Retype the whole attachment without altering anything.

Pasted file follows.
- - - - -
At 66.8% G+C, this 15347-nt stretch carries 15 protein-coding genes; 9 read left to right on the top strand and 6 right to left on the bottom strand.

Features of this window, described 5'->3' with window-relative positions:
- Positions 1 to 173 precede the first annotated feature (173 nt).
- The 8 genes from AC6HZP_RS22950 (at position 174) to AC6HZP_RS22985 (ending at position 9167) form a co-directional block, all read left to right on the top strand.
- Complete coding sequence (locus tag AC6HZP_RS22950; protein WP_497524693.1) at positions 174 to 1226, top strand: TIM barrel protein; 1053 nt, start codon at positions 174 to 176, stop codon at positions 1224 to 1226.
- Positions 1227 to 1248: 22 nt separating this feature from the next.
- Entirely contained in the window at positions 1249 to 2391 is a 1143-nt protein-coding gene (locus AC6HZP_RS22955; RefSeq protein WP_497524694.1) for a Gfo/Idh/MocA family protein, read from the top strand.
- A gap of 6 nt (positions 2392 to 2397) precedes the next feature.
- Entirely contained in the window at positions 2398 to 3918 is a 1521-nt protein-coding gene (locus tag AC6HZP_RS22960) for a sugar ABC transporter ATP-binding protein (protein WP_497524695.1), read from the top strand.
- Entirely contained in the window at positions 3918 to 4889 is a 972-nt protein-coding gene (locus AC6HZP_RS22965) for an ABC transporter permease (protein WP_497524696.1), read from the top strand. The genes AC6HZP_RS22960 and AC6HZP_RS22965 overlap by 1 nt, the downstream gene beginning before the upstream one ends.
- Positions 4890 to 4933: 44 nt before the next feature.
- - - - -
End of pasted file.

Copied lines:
At 66.8% G+C, this 15347-nt stretch carries 15 protein-coding genes; 9 read left to right on the top strand and 6 right to left on the bottom strand.

Features of this window, described 5'->3' with window-relative positions:
- Positions 1 to 173 precede the first annotated feature (173 nt).
- The 8 genes from AC6HZP_RS22950 (at position 174) to AC6HZP_RS22985 (ending at position 9167) form a co-directional block, all read left to right on the top strand.
- Complete coding sequence (locus tag AC6HZP_RS22950; protein WP_497524693.1) at positions 174 to 1226, top strand: TIM barrel protein; 1053 nt, start codon at positions 174 to 176, stop codon at positions 1224 to 1226.
- Positions 1227 to 1248: 22 nt separating this feature from the next.
- Entirely contained in the window at positions 1249 to 2391 is a 1143-nt protein-coding gene (locus AC6HZP_RS22955; RefSeq protein WP_497524694.1) for a Gfo/Idh/MocA family protein, read from the top strand.
- A gap of 6 nt (positions 2392 to 2397) precedes the next feature.
- Entirely contained in the window at positions 2398 to 3918 is a 1521-nt protein-coding gene (locus tag AC6HZP_RS22960) for a sugar ABC transporter ATP-binding protein (protein WP_497524695.1), read from the top strand.
- Entirely contained in the window at positions 3918 to 4889 is a 972-nt protein-coding gene (locus AC6HZP_RS22965) for an ABC transporter permease (protein WP_497524696.1), read from the top strand. The genes AC6HZP_RS22960 and AC6HZP_RS22965 overlap by 1 nt, the downstream gene beginning before the upstream one ends.
- Positions 4890 to 4933: 44 nt before the next feature.